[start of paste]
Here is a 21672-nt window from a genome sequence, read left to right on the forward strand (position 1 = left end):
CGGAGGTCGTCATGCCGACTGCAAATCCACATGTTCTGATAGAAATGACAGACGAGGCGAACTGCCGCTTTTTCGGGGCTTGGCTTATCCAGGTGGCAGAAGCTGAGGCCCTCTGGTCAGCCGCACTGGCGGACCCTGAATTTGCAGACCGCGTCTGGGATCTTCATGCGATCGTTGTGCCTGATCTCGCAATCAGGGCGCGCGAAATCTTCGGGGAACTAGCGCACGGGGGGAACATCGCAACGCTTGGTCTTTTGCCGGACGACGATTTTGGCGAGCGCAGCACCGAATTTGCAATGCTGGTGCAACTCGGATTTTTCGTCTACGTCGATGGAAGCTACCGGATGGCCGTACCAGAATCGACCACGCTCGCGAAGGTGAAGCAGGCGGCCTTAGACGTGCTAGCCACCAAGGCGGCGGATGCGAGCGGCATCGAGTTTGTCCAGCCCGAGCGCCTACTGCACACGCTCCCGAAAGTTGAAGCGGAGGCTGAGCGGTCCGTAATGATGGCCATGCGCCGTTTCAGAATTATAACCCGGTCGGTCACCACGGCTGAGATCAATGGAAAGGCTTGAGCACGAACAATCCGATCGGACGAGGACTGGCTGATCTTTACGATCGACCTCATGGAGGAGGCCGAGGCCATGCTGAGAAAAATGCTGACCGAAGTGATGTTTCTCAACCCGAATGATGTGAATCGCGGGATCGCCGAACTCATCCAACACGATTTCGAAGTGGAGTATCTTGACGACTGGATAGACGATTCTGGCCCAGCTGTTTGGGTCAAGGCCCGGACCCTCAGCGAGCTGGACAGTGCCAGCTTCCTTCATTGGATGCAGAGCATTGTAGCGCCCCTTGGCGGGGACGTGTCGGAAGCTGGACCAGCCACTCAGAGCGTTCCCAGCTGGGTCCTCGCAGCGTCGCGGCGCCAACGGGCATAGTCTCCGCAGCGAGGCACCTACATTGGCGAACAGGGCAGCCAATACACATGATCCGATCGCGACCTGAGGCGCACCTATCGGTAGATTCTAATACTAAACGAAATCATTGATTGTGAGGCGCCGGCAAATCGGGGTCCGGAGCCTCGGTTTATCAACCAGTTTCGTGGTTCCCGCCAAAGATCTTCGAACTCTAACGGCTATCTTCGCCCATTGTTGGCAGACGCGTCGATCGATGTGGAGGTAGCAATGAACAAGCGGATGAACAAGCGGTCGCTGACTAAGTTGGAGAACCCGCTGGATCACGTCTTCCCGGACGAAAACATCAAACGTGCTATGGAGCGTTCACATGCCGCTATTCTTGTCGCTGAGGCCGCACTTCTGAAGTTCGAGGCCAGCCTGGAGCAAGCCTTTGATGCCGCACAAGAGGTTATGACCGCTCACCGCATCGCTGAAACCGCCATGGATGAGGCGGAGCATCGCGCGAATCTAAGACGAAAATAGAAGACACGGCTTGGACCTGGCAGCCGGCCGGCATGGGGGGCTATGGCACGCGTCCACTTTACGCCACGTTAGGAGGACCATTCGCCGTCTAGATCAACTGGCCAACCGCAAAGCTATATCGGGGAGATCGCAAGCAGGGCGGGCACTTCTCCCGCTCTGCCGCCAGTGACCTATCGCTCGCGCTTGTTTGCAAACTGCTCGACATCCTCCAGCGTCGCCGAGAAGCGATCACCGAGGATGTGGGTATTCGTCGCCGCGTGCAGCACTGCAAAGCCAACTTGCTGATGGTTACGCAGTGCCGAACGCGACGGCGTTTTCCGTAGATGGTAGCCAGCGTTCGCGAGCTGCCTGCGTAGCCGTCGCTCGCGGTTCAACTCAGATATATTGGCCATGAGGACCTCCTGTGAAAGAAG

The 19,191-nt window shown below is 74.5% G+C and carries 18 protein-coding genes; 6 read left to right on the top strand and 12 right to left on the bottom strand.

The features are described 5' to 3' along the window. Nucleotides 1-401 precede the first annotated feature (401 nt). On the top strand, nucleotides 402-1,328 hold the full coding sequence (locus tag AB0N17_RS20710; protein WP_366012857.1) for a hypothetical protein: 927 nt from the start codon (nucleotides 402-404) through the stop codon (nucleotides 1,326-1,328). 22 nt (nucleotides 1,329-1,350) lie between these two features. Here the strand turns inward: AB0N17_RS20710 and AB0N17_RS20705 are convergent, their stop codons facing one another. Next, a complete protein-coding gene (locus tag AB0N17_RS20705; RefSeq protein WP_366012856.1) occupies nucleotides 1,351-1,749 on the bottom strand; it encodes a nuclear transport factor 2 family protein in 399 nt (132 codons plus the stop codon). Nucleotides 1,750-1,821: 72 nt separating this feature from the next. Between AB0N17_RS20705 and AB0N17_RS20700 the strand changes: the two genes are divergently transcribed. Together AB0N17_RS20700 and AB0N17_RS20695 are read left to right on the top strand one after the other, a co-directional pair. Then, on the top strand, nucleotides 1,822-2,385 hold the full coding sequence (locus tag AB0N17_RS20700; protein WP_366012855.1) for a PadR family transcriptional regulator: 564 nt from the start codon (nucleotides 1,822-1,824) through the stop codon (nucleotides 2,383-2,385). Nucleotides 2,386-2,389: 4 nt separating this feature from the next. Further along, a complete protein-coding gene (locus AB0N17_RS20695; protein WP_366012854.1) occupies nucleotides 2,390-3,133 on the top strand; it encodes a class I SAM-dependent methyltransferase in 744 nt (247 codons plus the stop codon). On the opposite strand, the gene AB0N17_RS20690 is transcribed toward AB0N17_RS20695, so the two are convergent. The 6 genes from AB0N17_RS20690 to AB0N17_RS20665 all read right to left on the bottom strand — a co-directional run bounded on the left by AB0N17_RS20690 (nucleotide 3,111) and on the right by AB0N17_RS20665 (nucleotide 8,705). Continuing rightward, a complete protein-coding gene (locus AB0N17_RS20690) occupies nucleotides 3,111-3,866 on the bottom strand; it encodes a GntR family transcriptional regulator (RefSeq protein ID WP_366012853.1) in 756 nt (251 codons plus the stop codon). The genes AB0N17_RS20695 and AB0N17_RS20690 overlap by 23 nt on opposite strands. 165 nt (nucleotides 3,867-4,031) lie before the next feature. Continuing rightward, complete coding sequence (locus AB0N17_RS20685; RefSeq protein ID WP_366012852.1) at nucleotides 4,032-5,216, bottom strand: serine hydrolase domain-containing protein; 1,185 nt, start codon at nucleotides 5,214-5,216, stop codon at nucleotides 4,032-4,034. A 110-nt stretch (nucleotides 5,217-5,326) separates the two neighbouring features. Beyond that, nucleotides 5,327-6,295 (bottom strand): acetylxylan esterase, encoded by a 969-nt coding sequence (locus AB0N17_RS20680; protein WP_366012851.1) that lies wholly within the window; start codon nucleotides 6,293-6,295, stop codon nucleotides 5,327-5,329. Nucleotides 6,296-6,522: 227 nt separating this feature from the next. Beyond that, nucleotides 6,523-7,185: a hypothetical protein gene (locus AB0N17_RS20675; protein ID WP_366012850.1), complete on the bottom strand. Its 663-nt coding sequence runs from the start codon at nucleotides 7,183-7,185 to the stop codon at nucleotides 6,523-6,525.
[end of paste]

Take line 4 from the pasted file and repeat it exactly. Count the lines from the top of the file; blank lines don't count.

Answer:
The features are described 5' to 3' along the window. Nucleotides 1-401 precede the first annotated feature (401 nt). On the top strand, nucleotides 402-1,328 hold the full coding sequence (locus tag AB0N17_RS20710; protein WP_366012857.1) for a hypothetical protein: 927 nt from the start codon (nucleotides 402-404) through the stop codon (nucleotides 1,326-1,328). 22 nt (nucleotides 1,329-1,350) lie between these two features. Here the strand turns inward: AB0N17_RS20710 and AB0N17_RS20705 are convergent, their stop codons facing one another. Next, a complete protein-coding gene (locus tag AB0N17_RS20705; RefSeq protein WP_366012856.1) occupies nucleotides 1,351-1,749 on the bottom strand; it encodes a nuclear transport factor 2 family protein in 399 nt (132 codons plus the stop codon). Nucleotides 1,750-1,821: 72 nt separating this feature from the next. Between AB0N17_RS20705 and AB0N17_RS20700 the strand changes: the two genes are divergently transcribed. Together AB0N17_RS20700 and AB0N17_RS20695 are read left to right on the top strand one after the other, a co-directional pair. Then, on the top strand, nucleotides 1,822-2,385 hold the full coding sequence (locus tag AB0N17_RS20700; protein WP_366012855.1) for a PadR family transcriptional regulator: 564 nt from the start codon (nucleotides 1,822-1,824) through the stop codon (nucleotides 2,383-2,385). Nucleotides 2,386-2,389: 4 nt separating this feature from the next. Further along, a complete protein-coding gene (locus AB0N17_RS20695; protein WP_366012854.1) occupies nucleotides 2,390-3,133 on the top strand; it encodes a class I SAM-dependent methyltransferase in 744 nt (247 codons plus the stop codon). On the opposite strand, the gene AB0N17_RS20690 is transcribed toward AB0N17_RS20695, so the two are convergent. The 6 genes from AB0N17_RS20690 to AB0N17_RS20665 all read right to left on the bottom strand — a co-directional run bounded on the left by AB0N17_RS20690 (nucleotide 3,111) and on the right by AB0N17_RS20665 (nucleotide 8,705). Continuing rightward, a complete protein-coding gene (locus AB0N17_RS20690) occupies nucleotides 3,111-3,866 on the bottom strand; it encodes a GntR family transcriptional regulator (RefSeq protein ID WP_366012853.1) in 756 nt (251 codons plus the stop codon). The genes AB0N17_RS20695 and AB0N17_RS20690 overlap by 23 nt on opposite strands. 165 nt (nucleotides 3,867-4,031) lie before the next feature. Continuing rightward, complete coding sequence (locus AB0N17_RS20685; RefSeq protein ID WP_366012852.1) at nucleotides 4,032-5,216, bottom strand: serine hydrolase domain-containing protein; 1,185 nt, start codon at nucleotides 5,214-5,216, stop codon at nucleotides 4,032-4,034. A 110-nt stretch (nucleotides 5,217-5,326) separates the two neighbouring features. Beyond that, nucleotides 5,327-6,295 (bottom strand): acetylxylan esterase, encoded by a 969-nt coding sequence (locus AB0N17_RS20680; protein WP_366012851.1) that lies wholly within the window; start codon nucleotides 6,293-6,295, stop codon nucleotides 5,327-5,329. Nucleotides 6,296-6,522: 227 nt separating this feature from the next. Beyond that, nucleotides 6,523-7,185: a hypothetical protein gene (locus AB0N17_RS20675; protein ID WP_366012850.1), complete on the bottom strand. Its 663-nt coding sequence runs from the start codon at nucleotides 7,183-7,185 to the stop codon at nucleotides 6,523-6,525.